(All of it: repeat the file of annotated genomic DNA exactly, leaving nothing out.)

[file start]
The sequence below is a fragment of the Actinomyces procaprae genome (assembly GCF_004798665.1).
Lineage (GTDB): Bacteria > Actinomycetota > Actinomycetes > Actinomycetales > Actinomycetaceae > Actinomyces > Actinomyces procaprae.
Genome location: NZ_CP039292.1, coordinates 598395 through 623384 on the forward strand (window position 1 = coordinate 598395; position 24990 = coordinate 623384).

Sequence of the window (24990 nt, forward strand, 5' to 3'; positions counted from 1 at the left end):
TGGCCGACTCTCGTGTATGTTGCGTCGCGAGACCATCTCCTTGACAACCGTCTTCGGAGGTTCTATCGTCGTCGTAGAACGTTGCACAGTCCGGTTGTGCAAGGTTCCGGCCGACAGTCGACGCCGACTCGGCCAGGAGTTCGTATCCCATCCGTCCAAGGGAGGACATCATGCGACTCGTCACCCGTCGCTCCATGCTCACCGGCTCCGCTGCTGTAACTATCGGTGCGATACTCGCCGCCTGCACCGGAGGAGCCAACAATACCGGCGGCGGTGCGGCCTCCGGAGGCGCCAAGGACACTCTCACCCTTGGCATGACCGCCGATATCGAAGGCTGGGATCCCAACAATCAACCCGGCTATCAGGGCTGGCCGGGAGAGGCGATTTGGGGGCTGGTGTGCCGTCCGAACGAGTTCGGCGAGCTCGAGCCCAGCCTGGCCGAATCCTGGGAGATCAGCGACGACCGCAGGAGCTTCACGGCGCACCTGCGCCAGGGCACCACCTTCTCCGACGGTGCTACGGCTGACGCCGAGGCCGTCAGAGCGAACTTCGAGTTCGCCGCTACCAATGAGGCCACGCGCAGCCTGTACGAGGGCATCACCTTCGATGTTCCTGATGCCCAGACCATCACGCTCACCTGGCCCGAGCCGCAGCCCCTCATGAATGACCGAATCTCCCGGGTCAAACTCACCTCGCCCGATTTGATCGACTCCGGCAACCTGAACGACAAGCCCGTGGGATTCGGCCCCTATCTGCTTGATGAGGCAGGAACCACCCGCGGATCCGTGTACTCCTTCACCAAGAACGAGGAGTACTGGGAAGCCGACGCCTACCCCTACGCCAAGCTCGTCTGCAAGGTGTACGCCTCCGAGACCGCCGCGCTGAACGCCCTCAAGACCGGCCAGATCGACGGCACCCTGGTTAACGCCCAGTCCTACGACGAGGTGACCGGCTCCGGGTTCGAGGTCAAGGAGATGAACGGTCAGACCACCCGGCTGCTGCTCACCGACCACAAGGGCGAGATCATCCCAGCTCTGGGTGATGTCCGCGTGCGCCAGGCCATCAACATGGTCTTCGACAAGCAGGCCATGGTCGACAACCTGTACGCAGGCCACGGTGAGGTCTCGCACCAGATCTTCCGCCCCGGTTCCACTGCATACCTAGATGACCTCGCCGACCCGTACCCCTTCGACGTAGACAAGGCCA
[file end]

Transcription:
The sequence below is a fragment of the Actinomyces procaprae genome (assembly GCF_004798665.1).
Lineage (GTDB): Bacteria > Actinomycetota > Actinomycetes > Actinomycetales > Actinomycetaceae > Actinomyces > Actinomyces procaprae.
Genome location: NZ_CP039292.1, coordinates 598395 through 623384 on the forward strand (window position 1 = coordinate 598395; position 24990 = coordinate 623384).

Sequence of the window (24990 nt, forward strand, 5' to 3'; positions counted from 1 at the left end):
TGGCCGACTCTCGTGTATGTTGCGTCGCGAGACCATCTCCTTGACAACCGTCTTCGGAGGTTCTATCGTCGTCGTAGAACGTTGCACAGTCCGGTTGTGCAAGGTTCCGGCCGACAGTCGACGCCGACTCGGCCAGGAGTTCGTATCCCATCCGTCCAAGGGAGGACATCATGCGACTCGTCACCCGTCGCTCCATGCTCACCGGCTCCGCTGCTGTAACTATCGGTGCGATACTCGCCGCCTGCACCGGAGGAGCCAACAATACCGGCGGCGGTGCGGCCTCCGGAGGCGCCAAGGACACTCTCACCCTTGGCATGACCGCCGATATCGAAGGCTGGGATCCCAACAATCAACCCGGCTATCAGGGCTGGCCGGGAGAGGCGATTTGGGGGCTGGTGTGCCGTCCGAACGAGTTCGGCGAGCTCGAGCCCAGCCTGGCCGAATCCTGGGAGATCAGCGACGACCGCAGGAGCTTCACGGCGCACCTGCGCCAGGGCACCACCTTCTCCGACGGTGCTACGGCTGACGCCGAGGCCGTCAGAGCGAACTTCGAGTTCGCCGCTACCAATGAGGCCACGCGCAGCCTGTACGAGGGCATCACCTTCGATGTTCCTGATGCCCAGACCATCACGCTCACCTGGCCCGAGCCGCAGCCCCTCATGAATGACCGAATCTCCCGGGTCAAACTCACCTCGCCCGATTTGATCGACTCCGGCAACCTGAACGACAAGCCCGTGGGATTCGGCCCCTATCTGCTTGATGAGGCAGGAACCACCCGCGGATCCGTGTACTCCTTCACCAAGAACGAGGAGTACTGGGAAGCCGACGCCTACCCCTACGCCAAGCTCGTCTGCAAGGTGTACGCCTCCGAGACCGCCGCGCTGAACGCCCTCAAGACCGGCCAGATCGACGGCACCCTGGTTAACGCCCAGTCCTACGACGAGGTGACCGGCTCCGGGTTCGAGGTCAAGGAGATGAACGGTCAGACCACCCGGCTGCTGCTCACCGACCACAAGGGCGAGATCATCCCAGCTCTGGGTGATGTCCGCGTGCGCCAGGCCATCAACATGGTCTTCGACAAGCAGGCCATGGTCGACAACCTGTACGCAGGCCACGGTGAGGTCTCGCACCAGATCTTCCGCCCCGGTTCCACTGCATACCTAGATGACCTCGCCGACCCGTACCCCTTCGACGTAGACAAGGCCA